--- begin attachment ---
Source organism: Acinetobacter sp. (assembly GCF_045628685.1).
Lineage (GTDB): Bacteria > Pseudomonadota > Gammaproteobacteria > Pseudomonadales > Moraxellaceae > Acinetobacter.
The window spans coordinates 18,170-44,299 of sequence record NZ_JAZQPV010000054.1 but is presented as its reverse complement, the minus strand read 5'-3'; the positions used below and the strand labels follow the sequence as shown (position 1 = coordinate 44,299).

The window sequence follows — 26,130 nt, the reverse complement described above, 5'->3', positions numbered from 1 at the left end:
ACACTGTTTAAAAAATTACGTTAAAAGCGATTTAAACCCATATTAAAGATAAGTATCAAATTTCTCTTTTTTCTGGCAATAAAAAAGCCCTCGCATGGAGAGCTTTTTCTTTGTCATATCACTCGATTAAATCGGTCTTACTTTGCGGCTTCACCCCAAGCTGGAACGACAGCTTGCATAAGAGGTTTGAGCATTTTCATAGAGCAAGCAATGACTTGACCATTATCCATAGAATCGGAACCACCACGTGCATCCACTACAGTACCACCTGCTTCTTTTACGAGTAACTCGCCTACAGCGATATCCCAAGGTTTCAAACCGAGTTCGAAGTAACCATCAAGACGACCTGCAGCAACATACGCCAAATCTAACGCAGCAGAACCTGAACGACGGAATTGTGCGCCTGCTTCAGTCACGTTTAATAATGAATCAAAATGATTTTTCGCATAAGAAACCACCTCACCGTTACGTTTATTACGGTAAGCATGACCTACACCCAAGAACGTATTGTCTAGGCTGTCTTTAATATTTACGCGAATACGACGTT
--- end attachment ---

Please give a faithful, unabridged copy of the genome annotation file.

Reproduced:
Source organism: Acinetobacter sp. (assembly GCF_045628685.1).
Lineage (GTDB): Bacteria > Pseudomonadota > Gammaproteobacteria > Pseudomonadales > Moraxellaceae > Acinetobacter.
The window spans coordinates 18,170-44,299 of sequence record NZ_JAZQPV010000054.1 but is presented as its reverse complement, the minus strand read 5'-3'; the positions used below and the strand labels follow the sequence as shown (position 1 = coordinate 44,299).

The window sequence follows — 26,130 nt, the reverse complement described above, 5'->3', positions numbered from 1 at the left end:
ACACTGTTTAAAAAATTACGTTAAAAGCGATTTAAACCCATATTAAAGATAAGTATCAAATTTCTCTTTTTTCTGGCAATAAAAAAGCCCTCGCATGGAGAGCTTTTTCTTTGTCATATCACTCGATTAAATCGGTCTTACTTTGCGGCTTCACCCCAAGCTGGAACGACAGCTTGCATAAGAGGTTTGAGCATTTTCATAGAGCAAGCAATGACTTGACCATTATCCATAGAATCGGAACCACCACGTGCATCCACTACAGTACCACCTGCTTCTTTTACGAGTAACTCGCCTACAGCGATATCCCAAGGTTTCAAACCGAGTTCGAAGTAACCATCAAGACGACCTGCAGCAACATACGCCAAATCTAACGCAGCAGAACCTGAACGACGGAATTGTGCGCCTGCTTCAGTCACGTTTAATAATGAATCAAAATGATTTTTCGCATAAGAAACCACCTCACCGTTACGTTTATTACGGTAAGCATGACCTACACCCAAGAACGTATTGTCTAGGCTGTCTTTAATATTTACGCGAATACGACGTT